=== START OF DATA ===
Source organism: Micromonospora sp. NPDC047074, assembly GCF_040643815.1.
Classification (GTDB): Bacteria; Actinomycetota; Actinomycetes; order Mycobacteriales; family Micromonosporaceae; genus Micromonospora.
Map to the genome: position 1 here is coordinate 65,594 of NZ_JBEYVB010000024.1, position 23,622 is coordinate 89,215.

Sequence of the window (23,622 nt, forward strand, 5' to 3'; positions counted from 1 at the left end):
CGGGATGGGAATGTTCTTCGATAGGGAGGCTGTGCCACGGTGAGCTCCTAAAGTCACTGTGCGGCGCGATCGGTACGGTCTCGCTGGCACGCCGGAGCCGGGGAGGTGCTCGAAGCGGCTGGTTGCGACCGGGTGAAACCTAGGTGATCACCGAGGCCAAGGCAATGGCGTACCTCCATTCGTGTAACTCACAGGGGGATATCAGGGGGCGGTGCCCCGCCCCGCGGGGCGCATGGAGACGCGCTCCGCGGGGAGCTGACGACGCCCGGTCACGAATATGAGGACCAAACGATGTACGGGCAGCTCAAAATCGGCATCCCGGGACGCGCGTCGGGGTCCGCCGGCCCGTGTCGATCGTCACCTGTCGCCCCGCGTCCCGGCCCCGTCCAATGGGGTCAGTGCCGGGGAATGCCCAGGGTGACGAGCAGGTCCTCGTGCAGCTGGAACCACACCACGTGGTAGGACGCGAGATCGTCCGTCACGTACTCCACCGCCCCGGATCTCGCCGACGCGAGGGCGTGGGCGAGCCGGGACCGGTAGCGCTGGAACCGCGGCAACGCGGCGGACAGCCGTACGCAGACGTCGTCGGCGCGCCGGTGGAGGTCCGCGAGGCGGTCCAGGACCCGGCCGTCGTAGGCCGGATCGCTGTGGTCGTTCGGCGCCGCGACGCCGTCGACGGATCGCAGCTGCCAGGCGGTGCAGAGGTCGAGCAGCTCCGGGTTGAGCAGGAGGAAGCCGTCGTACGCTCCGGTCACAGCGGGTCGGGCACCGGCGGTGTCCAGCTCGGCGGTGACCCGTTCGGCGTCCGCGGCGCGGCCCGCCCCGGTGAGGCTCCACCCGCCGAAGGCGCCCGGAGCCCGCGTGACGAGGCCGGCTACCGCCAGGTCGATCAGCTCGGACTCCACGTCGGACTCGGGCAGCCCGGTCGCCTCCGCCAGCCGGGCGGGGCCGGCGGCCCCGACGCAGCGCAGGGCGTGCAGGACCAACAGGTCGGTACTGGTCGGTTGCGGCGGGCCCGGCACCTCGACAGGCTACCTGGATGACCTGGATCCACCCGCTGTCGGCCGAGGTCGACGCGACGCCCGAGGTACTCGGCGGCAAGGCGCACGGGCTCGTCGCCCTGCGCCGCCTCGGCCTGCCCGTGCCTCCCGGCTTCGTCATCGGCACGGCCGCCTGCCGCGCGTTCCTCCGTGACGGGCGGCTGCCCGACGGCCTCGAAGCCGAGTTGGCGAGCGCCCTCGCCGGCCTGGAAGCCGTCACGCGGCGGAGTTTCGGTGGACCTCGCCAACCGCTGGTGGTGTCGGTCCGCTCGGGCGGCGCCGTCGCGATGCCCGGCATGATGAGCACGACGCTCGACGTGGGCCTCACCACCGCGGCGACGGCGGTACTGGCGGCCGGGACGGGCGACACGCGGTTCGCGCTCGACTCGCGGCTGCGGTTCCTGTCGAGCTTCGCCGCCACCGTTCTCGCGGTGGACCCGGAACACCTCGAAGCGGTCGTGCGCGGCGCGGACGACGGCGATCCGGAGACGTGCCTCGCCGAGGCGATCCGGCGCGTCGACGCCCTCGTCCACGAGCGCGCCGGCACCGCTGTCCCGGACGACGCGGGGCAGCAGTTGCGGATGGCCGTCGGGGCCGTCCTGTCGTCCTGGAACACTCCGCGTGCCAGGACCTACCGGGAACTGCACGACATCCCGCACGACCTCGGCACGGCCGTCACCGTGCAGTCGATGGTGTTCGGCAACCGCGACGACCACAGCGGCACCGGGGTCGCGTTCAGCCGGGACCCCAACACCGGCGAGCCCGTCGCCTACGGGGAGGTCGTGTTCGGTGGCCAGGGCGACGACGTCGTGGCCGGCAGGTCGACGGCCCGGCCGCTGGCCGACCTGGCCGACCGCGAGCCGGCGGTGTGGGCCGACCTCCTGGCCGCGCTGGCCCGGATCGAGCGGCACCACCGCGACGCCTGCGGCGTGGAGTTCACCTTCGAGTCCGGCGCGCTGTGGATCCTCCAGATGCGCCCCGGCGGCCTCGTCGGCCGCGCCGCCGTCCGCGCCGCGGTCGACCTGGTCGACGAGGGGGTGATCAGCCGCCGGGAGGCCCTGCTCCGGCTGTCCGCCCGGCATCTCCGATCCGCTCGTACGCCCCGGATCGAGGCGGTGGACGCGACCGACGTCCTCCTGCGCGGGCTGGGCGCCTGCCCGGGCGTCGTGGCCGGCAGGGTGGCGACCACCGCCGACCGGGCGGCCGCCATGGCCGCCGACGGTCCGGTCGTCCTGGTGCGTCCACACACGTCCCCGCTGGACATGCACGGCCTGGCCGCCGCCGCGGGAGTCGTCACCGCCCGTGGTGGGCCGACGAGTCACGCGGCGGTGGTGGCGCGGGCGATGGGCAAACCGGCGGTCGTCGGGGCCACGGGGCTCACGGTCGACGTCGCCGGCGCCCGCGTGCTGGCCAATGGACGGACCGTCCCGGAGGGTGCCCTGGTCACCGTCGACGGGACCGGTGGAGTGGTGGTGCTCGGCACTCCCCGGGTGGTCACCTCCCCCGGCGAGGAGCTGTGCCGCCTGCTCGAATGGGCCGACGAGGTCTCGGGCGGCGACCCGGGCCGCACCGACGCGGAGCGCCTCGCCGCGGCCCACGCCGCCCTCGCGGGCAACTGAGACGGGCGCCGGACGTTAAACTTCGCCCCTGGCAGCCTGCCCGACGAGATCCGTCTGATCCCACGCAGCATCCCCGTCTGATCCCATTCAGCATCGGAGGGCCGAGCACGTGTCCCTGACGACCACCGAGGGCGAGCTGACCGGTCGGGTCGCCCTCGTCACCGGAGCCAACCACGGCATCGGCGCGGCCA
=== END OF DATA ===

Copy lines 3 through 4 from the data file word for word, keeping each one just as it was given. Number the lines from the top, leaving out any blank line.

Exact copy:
Map to the genome: position 1 here is coordinate 65,594 of NZ_JBEYVB010000024.1, position 23,622 is coordinate 89,215.

Sequence of the window (23,622 nt, forward strand, 5' to 3'; positions counted from 1 at the left end):